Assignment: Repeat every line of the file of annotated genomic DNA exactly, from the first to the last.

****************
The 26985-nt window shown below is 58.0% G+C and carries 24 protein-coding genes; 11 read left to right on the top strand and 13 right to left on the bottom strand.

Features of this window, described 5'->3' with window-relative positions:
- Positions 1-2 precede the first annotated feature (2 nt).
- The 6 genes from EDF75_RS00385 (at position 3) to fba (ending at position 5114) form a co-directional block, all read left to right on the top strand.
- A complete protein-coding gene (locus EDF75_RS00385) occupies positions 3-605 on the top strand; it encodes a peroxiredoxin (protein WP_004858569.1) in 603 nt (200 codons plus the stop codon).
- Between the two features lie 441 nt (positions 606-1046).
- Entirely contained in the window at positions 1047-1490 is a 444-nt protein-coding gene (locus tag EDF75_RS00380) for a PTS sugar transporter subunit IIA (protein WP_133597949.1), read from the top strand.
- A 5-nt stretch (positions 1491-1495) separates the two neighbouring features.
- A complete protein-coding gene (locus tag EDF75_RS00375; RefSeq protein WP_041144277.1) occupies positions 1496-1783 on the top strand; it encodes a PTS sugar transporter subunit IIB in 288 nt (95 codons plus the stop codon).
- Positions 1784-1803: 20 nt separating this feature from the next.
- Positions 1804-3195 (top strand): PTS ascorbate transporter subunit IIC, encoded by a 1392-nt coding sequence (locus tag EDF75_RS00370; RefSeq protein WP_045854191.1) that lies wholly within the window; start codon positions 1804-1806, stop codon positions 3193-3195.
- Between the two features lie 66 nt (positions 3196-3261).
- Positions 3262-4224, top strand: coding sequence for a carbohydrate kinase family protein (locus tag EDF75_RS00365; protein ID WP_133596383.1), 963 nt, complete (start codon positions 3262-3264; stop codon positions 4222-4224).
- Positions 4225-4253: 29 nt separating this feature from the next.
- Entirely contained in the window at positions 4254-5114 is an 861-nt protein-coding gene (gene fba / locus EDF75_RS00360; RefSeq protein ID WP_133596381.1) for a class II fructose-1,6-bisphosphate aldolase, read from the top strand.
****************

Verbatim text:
The 26985-nt window shown below is 58.0% G+C and carries 24 protein-coding genes; 11 read left to right on the top strand and 13 right to left on the bottom strand.

Features of this window, described 5'->3' with window-relative positions:
- Positions 1-2 precede the first annotated feature (2 nt).
- The 6 genes from EDF75_RS00385 (at position 3) to fba (ending at position 5114) form a co-directional block, all read left to right on the top strand.
- A complete protein-coding gene (locus EDF75_RS00385) occupies positions 3-605 on the top strand; it encodes a peroxiredoxin (protein WP_004858569.1) in 603 nt (200 codons plus the stop codon).
- Between the two features lie 441 nt (positions 606-1046).
- Entirely contained in the window at positions 1047-1490 is a 444-nt protein-coding gene (locus tag EDF75_RS00380) for a PTS sugar transporter subunit IIA (protein WP_133597949.1), read from the top strand.
- A 5-nt stretch (positions 1491-1495) separates the two neighbouring features.
- A complete protein-coding gene (locus tag EDF75_RS00375; RefSeq protein WP_041144277.1) occupies positions 1496-1783 on the top strand; it encodes a PTS sugar transporter subunit IIB in 288 nt (95 codons plus the stop codon).
- Positions 1784-1803: 20 nt separating this feature from the next.
- Positions 1804-3195 (top strand): PTS ascorbate transporter subunit IIC, encoded by a 1392-nt coding sequence (locus tag EDF75_RS00370; RefSeq protein WP_045854191.1) that lies wholly within the window; start codon positions 1804-1806, stop codon positions 3193-3195.
- Between the two features lie 66 nt (positions 3196-3261).
- Positions 3262-4224, top strand: coding sequence for a carbohydrate kinase family protein (locus tag EDF75_RS00365; protein ID WP_133596383.1), 963 nt, complete (start codon positions 3262-3264; stop codon positions 4222-4224).
- Positions 4225-4253: 29 nt separating this feature from the next.
- Entirely contained in the window at positions 4254-5114 is an 861-nt protein-coding gene (gene fba / locus EDF75_RS00360; RefSeq protein ID WP_133596381.1) for a class II fructose-1,6-bisphosphate aldolase, read from the top strand.